Aah, good old fashioned nightmare fuel. There’s nothing like a haunted house and a handful of jump scares to get the blood pumping. Sophia and her sister Hope are on a kitschy tour that promises visitors an experience they’ll never forget. You see, the mansion on the hill recently appeared out of thin air, and these lucky travelers are the first to see what’s inside. As soon as they start exploring things go very, very wrong. Is this place haunted or is it all just a hoax by the tour company?

Tales of Terror: House on the Hill is a casual hidden object game that’s not afraid to indulge in a few cheesy horror tropes. The game takes place in and around the titular mansion on the hill, a shifty-looking place that morphs and moves as it ensnares its visitors. Your job is to solve puzzles throughout a series of rooms, tackling each one with just a few items in your inventory.

Hidden object scenes are of a fairly standard construction in House on the Hill. Each one comes with a list of items to find and a crowded screen of clutter to sort through. There’s a lot of interactivity to be had, usually in the form of simple puzzles like finding a cloth to clean off a gem before you can collect it. At the end you’re given a key item used in the adventure portion of the game.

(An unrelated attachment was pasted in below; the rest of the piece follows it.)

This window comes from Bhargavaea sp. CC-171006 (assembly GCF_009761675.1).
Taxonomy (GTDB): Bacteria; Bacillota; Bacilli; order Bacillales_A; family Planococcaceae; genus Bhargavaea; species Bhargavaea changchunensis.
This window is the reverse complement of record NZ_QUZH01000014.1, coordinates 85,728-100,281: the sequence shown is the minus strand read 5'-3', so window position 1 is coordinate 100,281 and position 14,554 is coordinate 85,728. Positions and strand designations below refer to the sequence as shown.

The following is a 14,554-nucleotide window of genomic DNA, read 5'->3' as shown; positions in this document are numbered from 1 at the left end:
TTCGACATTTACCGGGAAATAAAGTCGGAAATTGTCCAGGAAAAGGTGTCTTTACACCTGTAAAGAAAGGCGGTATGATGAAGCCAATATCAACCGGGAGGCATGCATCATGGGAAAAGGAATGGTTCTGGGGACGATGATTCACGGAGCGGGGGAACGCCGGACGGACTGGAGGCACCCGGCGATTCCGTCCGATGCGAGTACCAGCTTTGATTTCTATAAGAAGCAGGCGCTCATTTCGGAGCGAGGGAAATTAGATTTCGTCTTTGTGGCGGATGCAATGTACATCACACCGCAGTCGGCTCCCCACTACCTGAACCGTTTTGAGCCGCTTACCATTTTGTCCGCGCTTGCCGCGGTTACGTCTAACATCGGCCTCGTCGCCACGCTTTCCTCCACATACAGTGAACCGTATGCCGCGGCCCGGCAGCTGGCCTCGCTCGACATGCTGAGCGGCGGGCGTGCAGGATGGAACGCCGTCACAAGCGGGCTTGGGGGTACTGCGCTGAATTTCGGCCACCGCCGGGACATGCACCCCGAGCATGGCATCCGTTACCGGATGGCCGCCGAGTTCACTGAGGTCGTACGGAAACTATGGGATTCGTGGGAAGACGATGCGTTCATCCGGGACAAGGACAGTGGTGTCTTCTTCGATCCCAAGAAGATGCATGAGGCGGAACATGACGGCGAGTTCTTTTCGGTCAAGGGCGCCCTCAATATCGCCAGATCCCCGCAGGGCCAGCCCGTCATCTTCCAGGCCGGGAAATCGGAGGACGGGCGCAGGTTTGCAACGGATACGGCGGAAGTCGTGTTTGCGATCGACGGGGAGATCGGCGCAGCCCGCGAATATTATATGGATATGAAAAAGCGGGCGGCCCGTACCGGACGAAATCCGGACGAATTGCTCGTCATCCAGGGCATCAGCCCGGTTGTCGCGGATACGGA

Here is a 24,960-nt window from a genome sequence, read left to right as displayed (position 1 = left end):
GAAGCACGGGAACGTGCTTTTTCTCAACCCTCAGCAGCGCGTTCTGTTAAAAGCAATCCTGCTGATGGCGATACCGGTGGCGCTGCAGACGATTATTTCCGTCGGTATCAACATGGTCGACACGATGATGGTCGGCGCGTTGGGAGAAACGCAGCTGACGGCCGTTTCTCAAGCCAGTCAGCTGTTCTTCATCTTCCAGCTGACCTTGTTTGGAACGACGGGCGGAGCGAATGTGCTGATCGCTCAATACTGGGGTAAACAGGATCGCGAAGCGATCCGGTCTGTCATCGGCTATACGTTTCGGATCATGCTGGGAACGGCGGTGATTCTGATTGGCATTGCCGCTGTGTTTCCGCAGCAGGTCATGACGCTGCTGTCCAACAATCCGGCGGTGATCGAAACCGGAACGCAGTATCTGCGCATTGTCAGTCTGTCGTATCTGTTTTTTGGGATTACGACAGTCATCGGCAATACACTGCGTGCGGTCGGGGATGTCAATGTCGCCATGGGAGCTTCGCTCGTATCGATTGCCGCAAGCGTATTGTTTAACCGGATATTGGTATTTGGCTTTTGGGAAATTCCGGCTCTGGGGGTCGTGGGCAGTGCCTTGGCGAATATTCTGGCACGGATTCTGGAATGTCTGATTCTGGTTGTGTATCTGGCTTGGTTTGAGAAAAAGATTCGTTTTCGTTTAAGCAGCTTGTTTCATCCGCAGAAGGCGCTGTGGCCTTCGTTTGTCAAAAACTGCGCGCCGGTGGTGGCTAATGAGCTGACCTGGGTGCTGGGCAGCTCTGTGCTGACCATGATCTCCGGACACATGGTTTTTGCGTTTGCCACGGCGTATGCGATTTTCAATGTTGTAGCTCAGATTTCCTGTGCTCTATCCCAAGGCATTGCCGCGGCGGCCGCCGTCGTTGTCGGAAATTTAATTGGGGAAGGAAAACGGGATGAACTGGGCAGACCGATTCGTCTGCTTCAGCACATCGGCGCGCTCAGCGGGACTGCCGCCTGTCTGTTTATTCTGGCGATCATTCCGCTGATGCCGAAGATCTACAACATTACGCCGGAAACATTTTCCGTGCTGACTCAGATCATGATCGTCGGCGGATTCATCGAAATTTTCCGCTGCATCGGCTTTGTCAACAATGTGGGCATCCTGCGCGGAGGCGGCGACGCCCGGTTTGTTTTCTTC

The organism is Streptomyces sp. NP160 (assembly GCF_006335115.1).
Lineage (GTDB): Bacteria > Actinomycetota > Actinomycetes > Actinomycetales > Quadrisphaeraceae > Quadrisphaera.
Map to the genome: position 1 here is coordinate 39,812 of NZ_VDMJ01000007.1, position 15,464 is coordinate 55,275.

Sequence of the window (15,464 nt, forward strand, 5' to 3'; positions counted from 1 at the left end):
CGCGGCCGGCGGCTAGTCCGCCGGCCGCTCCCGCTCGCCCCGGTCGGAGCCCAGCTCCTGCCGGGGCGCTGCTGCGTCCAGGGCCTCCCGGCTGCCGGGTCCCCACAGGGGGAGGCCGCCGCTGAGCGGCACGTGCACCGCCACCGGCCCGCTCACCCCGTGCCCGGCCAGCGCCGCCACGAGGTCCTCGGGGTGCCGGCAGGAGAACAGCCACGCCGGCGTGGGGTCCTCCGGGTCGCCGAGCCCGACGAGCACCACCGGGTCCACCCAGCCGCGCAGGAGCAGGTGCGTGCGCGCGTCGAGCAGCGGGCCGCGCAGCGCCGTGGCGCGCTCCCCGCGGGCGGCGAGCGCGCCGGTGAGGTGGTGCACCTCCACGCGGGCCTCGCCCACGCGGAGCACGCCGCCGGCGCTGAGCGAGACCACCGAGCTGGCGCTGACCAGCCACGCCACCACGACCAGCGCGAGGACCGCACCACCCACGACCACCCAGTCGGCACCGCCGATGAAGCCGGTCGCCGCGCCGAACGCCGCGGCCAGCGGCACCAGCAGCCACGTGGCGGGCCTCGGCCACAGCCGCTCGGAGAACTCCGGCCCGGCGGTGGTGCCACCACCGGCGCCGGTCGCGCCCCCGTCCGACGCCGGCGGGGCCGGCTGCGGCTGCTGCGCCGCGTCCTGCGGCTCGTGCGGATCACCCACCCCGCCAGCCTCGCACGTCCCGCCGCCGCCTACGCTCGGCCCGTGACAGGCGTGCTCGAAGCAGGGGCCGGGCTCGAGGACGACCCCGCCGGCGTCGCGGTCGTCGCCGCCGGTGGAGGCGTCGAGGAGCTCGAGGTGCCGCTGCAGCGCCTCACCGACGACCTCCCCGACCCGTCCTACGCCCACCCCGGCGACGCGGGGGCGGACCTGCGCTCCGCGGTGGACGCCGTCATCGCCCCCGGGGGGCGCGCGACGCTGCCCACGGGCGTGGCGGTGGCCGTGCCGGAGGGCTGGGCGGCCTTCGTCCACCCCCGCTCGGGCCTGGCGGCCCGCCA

Mini-games in Tales of Terror are an odd lot. On the one hand, they pop up quite frequently and provide plenty of diversions should the spooky mansion get on your nerves. On the other hand, the mini-games are stark simple and often have a needlessly frustrating interface. There are a few gems among the lot, like the flower sorting game later on, but for the most part you’ll either finish in a few seconds or stare at the “skip” button until it sets you free.

Tales of Terror suffers from a plague of arbitrary obstacles. Spider webs can’t be cleared away without a feather duster, for example, and a wax-sealed window couldn’t possibly be opened without melting the wax. Because, you know, wax is the strongest substance known to humans. The solutions to these arbitrary puzzles are logical, but each one leaves you rolling your eyes a bit. This isn’t so uncommon in the hidden object world, but Tales of Terror uses it with reckless abandon.

Tales of Terror: House on the Hill never really comes together as a cohesive game. It’s filled with tropes, only some of which are deliberate, the cutscenes feel awkward with their mix of animation and live actors, and the puzzles have this “just because” attitude towards their solutions, forcing you to just nod your head and go along with everything. It’s not bad by any means, but by the end you’ll wonder if the tour company was playing a trick on you, too.